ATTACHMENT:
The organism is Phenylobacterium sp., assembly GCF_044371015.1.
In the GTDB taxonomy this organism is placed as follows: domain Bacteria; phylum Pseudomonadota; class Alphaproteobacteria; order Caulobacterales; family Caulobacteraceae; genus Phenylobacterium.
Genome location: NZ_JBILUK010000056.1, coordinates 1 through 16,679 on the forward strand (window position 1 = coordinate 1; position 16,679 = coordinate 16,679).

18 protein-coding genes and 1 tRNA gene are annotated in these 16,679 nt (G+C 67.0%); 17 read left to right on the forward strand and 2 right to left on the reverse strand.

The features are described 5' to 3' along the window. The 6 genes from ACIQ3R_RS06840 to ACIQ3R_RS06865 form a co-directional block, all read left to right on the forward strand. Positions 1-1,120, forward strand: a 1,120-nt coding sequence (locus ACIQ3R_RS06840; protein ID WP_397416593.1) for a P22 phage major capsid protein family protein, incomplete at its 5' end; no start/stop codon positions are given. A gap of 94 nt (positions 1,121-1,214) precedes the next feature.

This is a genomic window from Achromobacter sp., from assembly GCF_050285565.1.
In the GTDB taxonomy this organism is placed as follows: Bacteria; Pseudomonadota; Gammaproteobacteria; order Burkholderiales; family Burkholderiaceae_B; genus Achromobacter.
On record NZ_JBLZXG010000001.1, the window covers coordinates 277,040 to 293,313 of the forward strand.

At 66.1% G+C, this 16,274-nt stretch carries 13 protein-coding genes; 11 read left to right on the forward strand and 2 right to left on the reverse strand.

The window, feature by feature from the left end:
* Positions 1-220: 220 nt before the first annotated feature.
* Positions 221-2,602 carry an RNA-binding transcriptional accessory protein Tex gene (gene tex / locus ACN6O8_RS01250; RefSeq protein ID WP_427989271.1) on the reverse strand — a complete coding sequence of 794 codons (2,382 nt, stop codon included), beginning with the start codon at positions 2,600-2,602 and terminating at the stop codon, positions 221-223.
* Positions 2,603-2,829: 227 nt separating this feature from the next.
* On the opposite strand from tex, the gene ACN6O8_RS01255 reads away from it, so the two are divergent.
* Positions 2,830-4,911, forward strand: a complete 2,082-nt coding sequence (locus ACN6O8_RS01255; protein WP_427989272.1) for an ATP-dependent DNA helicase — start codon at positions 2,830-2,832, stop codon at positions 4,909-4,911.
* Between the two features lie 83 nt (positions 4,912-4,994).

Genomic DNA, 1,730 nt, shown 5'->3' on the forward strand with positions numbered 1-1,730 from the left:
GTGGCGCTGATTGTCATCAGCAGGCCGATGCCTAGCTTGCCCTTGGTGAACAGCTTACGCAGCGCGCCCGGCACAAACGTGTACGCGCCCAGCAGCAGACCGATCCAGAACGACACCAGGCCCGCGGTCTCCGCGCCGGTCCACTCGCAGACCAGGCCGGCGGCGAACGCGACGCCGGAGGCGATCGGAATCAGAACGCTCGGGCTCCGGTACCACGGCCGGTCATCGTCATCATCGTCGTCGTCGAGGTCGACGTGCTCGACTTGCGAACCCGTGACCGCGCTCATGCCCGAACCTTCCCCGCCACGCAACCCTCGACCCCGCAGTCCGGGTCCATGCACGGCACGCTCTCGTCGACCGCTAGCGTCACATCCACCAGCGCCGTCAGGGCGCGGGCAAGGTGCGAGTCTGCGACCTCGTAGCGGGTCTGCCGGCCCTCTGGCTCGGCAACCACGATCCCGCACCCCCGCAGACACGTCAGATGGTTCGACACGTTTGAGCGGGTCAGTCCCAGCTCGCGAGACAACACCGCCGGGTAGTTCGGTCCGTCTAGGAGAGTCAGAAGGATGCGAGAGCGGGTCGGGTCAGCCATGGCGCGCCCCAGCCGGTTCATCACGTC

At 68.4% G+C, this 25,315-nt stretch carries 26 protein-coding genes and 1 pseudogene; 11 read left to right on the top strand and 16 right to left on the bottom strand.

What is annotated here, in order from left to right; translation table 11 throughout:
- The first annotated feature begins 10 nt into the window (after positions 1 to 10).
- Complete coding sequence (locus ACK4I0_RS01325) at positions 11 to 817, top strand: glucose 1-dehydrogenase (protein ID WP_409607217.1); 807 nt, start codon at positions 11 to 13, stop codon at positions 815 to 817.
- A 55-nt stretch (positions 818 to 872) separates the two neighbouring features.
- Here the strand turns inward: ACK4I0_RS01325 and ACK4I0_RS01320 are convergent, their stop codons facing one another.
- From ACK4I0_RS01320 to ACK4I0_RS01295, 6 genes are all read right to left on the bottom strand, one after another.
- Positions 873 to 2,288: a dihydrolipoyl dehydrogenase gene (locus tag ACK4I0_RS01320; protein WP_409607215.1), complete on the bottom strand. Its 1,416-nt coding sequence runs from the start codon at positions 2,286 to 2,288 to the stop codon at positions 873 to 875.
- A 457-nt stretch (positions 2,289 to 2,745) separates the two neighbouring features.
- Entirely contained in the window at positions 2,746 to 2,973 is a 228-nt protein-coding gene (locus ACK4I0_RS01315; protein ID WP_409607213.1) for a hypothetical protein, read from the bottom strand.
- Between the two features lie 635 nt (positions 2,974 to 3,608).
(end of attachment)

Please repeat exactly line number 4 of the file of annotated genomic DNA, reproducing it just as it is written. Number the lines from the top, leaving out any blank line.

18 protein-coding genes and 1 tRNA gene are annotated in these 16,679 nt (G+C 67.0%); 17 read left to right on the forward strand and 2 right to left on the reverse strand.